I am a professional woman in my (very) late 40’s, and I am enjoying your writing, creativity and point of view. Can you please help a recent devotee/acolyte navigate your website. I would like to read all of your posts as time permits, but I have not been able to figure out how read your older posts in chronological (or reverse chronological) order. Admittedly, I am not the best when it comes to technology. Perhaps I am just being obtuse? My thanks to you (and The Photographer) for the time you put into this project.

    • Hello Toronto Modern! Thank you for for sharing the information about jcrewaficionada — I am always interested in hearing how people have found this blog. Right now, the easiest way to work methodically through this blog is by scrolling to the bottom of the home page and clicking on the older pages listed there (1, 2 . . . 27) . You can start at the very beginning (27) or the present (1) and go in either direction. I will consult my website designer about two changes that might make it easier to read the entire back-catalog — a month by month index (which I thought I had) and a larger range of pages to select from at the bottom of the home page. I’ll write again after I consult with her. My only other advice is: Don’t try to read it all at once. Binging is fun while you are doing it . . . but then you get up and wonder why you feel nauseous and where the day has gone. Even my deathless prose will make you feel sick and cross if consumed in large quantities in one sitting. But so glad you are enjoying it!

  11. Thank you, Directrice. I must admit that I feel a little foolish. It never occurred to me to go onto the Home page. It’s a little reminiscent of the times at work when I call the IT Helpdesk and they have a simple solution for me :-) Looking forward to catching up on your deathless prose!

    • Toronto Modern! I checked today and my website designer added an “Annual Archive” which divides posts by year in reverse chronological order. If you click on a year, it will open the first page for the year; scroll to the bottom of that page and you can click through a smaller number of pages (e.g. 1-12 rather than 1-28) for that year. That’s a little easier, I think. Enjoy!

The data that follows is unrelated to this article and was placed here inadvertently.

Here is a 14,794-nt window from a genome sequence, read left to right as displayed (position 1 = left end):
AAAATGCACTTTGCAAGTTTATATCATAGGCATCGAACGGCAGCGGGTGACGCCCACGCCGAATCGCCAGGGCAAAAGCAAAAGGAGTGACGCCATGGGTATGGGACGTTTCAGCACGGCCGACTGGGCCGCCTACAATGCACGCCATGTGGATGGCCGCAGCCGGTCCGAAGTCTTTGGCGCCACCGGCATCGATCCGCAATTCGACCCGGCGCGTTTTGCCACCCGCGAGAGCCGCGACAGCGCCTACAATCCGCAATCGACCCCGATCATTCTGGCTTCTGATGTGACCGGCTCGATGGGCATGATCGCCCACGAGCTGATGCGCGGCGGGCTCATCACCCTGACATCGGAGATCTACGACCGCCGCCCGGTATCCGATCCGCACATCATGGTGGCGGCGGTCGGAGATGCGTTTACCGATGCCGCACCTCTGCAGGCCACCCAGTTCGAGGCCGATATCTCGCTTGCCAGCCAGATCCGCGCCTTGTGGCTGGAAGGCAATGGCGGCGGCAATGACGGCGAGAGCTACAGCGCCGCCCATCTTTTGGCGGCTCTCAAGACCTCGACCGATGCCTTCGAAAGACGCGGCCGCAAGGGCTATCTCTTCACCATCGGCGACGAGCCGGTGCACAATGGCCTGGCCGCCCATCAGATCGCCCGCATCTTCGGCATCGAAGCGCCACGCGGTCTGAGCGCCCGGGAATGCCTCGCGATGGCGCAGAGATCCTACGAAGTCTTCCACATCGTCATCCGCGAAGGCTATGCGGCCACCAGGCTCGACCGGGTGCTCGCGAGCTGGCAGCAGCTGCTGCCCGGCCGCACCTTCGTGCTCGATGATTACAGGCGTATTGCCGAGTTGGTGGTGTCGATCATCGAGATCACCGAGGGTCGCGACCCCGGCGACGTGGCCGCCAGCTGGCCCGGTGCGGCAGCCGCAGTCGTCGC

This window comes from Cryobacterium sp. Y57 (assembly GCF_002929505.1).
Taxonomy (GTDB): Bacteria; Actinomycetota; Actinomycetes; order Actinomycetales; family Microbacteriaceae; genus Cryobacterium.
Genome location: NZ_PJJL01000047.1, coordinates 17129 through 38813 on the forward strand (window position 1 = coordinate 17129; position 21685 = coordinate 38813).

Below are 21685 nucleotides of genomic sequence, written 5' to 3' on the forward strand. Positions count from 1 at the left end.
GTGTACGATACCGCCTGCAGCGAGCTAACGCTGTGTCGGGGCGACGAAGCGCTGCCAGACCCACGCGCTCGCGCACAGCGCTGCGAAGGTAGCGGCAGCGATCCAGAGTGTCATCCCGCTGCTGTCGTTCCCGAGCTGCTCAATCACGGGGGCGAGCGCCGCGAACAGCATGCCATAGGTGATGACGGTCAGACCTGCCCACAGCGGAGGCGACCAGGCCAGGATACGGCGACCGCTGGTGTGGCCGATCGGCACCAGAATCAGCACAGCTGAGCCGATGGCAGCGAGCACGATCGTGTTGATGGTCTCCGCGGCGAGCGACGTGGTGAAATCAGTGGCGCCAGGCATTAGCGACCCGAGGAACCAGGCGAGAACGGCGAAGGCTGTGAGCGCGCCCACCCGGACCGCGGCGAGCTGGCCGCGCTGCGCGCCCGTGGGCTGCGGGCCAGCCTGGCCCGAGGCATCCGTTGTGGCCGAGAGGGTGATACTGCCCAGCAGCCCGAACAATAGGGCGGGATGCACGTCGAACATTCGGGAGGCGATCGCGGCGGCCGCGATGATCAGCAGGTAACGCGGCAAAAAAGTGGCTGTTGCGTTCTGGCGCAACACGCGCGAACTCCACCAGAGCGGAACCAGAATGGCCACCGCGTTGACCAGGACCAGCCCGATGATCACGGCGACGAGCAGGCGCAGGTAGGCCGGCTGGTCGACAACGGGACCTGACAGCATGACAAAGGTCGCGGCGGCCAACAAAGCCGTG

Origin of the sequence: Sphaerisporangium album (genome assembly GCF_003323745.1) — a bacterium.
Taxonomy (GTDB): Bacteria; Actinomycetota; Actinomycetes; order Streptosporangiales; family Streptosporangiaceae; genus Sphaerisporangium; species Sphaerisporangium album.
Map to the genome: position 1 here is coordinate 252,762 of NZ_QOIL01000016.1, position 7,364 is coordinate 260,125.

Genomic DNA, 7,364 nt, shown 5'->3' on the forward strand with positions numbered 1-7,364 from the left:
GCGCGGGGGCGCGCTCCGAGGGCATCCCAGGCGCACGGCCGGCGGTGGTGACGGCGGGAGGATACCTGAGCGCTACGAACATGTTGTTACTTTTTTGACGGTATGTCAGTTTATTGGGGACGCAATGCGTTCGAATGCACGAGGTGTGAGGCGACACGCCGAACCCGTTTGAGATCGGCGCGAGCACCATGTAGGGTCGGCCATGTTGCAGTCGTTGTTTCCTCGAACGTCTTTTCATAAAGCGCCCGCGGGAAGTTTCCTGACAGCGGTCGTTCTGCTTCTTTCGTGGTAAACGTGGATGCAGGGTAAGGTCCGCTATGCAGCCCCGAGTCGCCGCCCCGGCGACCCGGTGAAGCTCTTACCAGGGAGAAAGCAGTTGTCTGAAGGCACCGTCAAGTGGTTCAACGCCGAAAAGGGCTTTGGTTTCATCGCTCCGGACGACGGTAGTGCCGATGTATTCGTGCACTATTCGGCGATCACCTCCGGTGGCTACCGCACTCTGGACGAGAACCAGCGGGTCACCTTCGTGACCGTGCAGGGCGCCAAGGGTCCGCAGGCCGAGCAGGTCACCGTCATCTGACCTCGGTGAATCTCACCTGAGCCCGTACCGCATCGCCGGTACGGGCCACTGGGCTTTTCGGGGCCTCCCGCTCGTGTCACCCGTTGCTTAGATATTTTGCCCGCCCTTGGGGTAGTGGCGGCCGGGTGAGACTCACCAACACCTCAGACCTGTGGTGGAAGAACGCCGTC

• Directrice – I’m going to sound greedy, but would you consider adding search functionality? For example, you had a very nice post about a Stewart plaid jacket. If I want to see if you have any other insights into the world of plaid, it would be nice to type “plaid” into the search bar. Or perhaps I am inspired by a lovely Jil Sanders dress you show us, and curious about other “Jil Sanders” dresses you have styled. It may be too much trouble to add, but as your body of work increases, your adoring fans may find it very useful. Thanks again.

        • Bonsoir, Toronto Modern! In the upper right corner of the home page is a search box. Perhaps it is so inconspicuous as to be invisible, but it is there in the masthead. I tested Jil Sander and it pulled up all the posts in which Jil Sander is mentioned. I have been thinking of adding to the index bar a list of favorite labels/brands to help when someone has a memory of a particular outfit but can’t remember the designer and needs a prompt. Stay tuned!

          • Directrice, Thank you. I see it now. Once again, the Home page provides the answer and once again I feel a little foolish. Are you sure you don’t moonlight for my company’s IT Helpdesk :-)

But what do you think?